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Environmentally Persistent Free Radicals Alter Pulmonary Immunologic Homeostasis

Dr. Stephania Cormier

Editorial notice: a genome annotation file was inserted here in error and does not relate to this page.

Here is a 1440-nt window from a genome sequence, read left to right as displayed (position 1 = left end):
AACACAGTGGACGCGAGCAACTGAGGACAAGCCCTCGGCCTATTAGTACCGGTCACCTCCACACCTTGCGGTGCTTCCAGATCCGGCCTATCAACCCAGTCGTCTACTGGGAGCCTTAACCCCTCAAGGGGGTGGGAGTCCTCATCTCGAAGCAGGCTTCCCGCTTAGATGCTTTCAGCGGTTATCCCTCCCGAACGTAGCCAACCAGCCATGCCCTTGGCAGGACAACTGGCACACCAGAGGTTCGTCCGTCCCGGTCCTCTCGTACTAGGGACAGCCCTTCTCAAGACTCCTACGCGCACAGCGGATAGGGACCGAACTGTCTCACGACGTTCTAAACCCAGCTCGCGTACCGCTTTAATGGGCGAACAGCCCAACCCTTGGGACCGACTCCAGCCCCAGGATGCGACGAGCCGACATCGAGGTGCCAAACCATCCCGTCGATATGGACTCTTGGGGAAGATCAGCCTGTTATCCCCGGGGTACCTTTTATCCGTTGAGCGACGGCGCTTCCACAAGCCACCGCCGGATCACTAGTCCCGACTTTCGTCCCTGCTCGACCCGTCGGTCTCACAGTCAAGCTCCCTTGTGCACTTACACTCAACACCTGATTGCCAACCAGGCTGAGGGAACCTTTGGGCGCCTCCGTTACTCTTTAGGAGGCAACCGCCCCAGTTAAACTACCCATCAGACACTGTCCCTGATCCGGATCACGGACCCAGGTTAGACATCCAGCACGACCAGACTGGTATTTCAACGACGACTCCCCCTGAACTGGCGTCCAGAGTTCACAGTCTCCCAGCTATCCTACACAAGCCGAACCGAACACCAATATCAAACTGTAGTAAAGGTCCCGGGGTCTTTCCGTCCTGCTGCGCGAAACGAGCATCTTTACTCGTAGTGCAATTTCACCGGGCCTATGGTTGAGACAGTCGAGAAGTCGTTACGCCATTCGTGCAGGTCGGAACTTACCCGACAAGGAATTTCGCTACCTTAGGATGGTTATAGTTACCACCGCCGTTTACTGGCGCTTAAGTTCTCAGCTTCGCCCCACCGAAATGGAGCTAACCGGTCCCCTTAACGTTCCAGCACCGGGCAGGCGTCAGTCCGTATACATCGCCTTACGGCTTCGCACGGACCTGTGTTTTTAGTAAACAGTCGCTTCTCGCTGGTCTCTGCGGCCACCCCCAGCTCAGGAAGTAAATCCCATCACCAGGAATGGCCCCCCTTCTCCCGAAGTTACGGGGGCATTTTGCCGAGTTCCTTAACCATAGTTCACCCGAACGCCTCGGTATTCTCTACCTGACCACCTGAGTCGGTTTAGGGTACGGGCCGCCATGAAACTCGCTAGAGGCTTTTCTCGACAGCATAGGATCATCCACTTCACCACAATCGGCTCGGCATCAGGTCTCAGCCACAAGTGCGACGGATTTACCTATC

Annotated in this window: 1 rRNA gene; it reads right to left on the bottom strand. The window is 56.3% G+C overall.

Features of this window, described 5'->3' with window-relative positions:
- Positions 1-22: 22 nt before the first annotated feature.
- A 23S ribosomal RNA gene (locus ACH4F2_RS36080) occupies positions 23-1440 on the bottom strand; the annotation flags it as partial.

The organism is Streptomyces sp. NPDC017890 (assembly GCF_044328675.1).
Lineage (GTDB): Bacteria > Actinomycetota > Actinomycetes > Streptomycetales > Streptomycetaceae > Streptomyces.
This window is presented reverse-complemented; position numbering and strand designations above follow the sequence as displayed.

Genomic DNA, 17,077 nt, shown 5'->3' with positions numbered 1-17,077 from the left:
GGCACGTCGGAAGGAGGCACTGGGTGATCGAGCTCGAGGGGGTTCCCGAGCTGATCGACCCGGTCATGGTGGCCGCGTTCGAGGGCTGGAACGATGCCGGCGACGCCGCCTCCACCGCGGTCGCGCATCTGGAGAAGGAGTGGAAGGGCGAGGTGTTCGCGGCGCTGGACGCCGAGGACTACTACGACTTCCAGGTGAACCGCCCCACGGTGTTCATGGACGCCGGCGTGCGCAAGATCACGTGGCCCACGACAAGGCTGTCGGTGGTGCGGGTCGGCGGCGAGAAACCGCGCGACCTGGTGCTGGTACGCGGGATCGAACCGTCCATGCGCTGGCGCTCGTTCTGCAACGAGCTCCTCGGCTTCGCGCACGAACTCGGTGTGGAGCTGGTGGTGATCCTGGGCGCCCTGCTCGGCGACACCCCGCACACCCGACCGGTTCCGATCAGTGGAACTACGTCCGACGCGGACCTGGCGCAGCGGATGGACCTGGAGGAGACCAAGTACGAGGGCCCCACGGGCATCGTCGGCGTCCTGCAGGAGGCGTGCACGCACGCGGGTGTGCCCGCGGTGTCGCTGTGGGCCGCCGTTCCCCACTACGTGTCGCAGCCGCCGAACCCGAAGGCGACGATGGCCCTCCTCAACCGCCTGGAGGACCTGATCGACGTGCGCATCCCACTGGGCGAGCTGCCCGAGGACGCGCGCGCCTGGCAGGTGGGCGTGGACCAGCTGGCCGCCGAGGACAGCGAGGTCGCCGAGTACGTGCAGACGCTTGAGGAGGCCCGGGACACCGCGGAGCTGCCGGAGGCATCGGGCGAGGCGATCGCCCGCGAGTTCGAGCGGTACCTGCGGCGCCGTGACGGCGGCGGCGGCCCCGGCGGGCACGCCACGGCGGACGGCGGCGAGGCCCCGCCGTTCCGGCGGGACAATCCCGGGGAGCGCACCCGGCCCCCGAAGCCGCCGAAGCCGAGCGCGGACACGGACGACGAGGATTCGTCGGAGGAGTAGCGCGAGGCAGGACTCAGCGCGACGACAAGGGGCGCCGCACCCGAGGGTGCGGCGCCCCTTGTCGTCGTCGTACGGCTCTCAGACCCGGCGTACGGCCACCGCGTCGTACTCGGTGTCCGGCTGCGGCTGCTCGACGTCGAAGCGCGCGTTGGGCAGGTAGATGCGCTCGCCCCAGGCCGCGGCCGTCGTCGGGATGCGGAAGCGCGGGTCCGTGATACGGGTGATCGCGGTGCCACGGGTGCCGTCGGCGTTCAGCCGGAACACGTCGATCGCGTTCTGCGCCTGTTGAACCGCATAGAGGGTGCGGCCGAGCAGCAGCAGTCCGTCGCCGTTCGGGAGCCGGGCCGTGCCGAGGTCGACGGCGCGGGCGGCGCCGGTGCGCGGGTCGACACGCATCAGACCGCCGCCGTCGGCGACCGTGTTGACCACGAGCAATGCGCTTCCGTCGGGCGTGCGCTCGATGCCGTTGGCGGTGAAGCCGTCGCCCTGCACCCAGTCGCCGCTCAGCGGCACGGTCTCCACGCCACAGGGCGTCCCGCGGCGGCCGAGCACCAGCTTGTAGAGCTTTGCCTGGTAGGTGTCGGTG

Epidemiological data demonstrate associated increases in particulate matter (PM) with increases in acute asthma exacerbations and the risk of developing asthma; however, the reasons for these increases are poorly understood. Dr. Cormier's research group seeks to establish the mechanism by which exposure to PM from Superfund sites modulates pulmonary immune homeostasis and results in the development of asthma. Asthma affects 300 million people worldwide, and its prevalence has been steadily increasing. The presence of a newly realized class of pollutants, environmentally persistent free radicals (EPFRs), in contaminated soils at Superfund sites and PM from combustion and thermal treatment of hazardous substances suggests a potentially unrecognized risk factor for the development and/or exacerbation of asthma.